learning centers in an early childhood special education classroom n.
Skip this Video
Download Presentation
Learning Centers in an Early Childhood Special Education Classroom

Loading in 2 Seconds...

play fullscreen
1 / 25

Learning Centers in an Early Childhood Special Education Classroom - PowerPoint PPT Presentation

  • Uploaded on

Learning Centers in an Early Childhood Special Education Classroom. Carrie Zaher SpEd 635-OL Professor Y. Morales. Definition.

I am the owner, or an agent authorized to act on behalf of the owner, of the copyrighted work described.
Download Presentation

PowerPoint Slideshow about 'Learning Centers in an Early Childhood Special Education Classroom' - lorne

Download Now An Image/Link below is provided (as is) to download presentation

Download Policy: Content on the Website is provided to you AS IS for your information and personal use and may not be sold / licensed / shared on other websites without getting consent from its author.While downloading, if for some reason you are not able to download a presentation, the publisher may have deleted the file from their server.

- - - - - - - - - - - - - - - - - - - - - - - - - - E N D - - - - - - - - - - - - - - - - - - - - - - - - - -
Presentation Transcript
learning centers in an early childhood special education classroom

Learning Centers in an Early Childhood Special Education Classroom

Carrie Zaher

SpEd 635-OL

Professor Y. Morales

  • Learning centers are spaces within the early childhood setting where materials or equipment are gathered and arranged in order to promote specific types of learning skills, such as large and small motor skills, literacy skills, creative thinking skills, and math and science problem-solving skills.
  • Safety is one of the major considerations in the arrangement of learning centers in the setting.
  • Noise level is another factor to consider. Active, noisy centers should be placed away from quiet learning areas such as the writing center, reading center and science/math center, if room allows.
  • Learning centers and the equipment in them should be accessible to all children, including those with temporary or permanent disabilities.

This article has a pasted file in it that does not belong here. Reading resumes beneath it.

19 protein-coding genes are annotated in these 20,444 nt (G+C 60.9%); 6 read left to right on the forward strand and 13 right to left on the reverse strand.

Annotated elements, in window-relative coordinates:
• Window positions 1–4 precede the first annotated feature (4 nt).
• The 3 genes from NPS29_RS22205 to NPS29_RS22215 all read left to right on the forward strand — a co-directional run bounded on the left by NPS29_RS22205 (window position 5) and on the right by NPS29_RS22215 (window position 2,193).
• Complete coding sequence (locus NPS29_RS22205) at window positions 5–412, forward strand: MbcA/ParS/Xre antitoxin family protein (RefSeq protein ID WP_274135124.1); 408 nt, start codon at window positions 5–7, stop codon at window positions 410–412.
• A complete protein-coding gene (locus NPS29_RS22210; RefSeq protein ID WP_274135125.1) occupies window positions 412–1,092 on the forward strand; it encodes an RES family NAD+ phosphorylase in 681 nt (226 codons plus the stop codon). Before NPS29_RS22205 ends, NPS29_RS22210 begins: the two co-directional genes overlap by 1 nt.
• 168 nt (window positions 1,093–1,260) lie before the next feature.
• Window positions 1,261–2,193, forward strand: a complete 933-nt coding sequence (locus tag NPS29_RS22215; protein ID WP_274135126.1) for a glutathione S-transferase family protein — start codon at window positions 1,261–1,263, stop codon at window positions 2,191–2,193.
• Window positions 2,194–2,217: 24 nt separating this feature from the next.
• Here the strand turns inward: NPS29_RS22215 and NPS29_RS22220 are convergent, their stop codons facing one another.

• Teachers can promote positive social interaction and cooperative work by designing learning center spaces that are suitable for small groups of various sizes, because it is in small groups that children best learn to cooperate.
basic learning centers
Basic Learning Centers
  • Science and Math Discovery Learning
  • Sensory Learning
  • Housekeeping and Dramatic Play
  • Large-Muscle Learning Area
  • Blocks Learning Area
  • Small-Muscle Area
  • Creative Process-Art Media Area
  • Music and Movement
  • Literacy and Library Areas
science and math discovery learning
Science and Math Discovery Learning
  • In this area one would find:
    • groupings of plants, small animals such as fish, guinea pigs or snails
    • Items from nature
    • Pictures and books relating to current interests of children
    • Tubbing, graphing and counting materials
    • Tools for observation and measurement by children
what do children learn
What do children learn?
  • Children learn about the needs of other living things and beings by helping to care for plants or nonhuman animals.
  • This center also promotes problem-solving skills.
sensory learning
Sensory Learning
  • This center would include a table or bins of sensory materials that are rotated for children’s exploration, as well as the sand table, the water table and clay or playdough.
  • Items used in the sensory table include:
    • Cups
    • Funnels
    • Sponges
    • Shovels and other containers for dumping and pouring
    • Rice and oatmeal (dry and wet)
    • Dry beans
    • Shaving cream
    • Goop
    • Dirt
what do children learn1
What do children learn?
  • They learn to use their senses through:
    • Smell
    • Taste
    • Touch
    • Sight
    • Sound
  • The sensory table promotes tactile exploration
housekeeping and dramatic play
Housekeeping and Dramatic Play
  • This learning center usually includes:
    • Toy kitchen with appliances
    • Dishes, utensils, pots and pans
    • Iron, broom, dustpan
    • Telephone
    • Dress-up clothes and costumes
    • Baby dolls
    • Crib, stroller, high chair
    • Stuffed animals
    • Pretend food
    • Baskets and small shopping cart
    • Fake money
what do children learn2
What do children learn?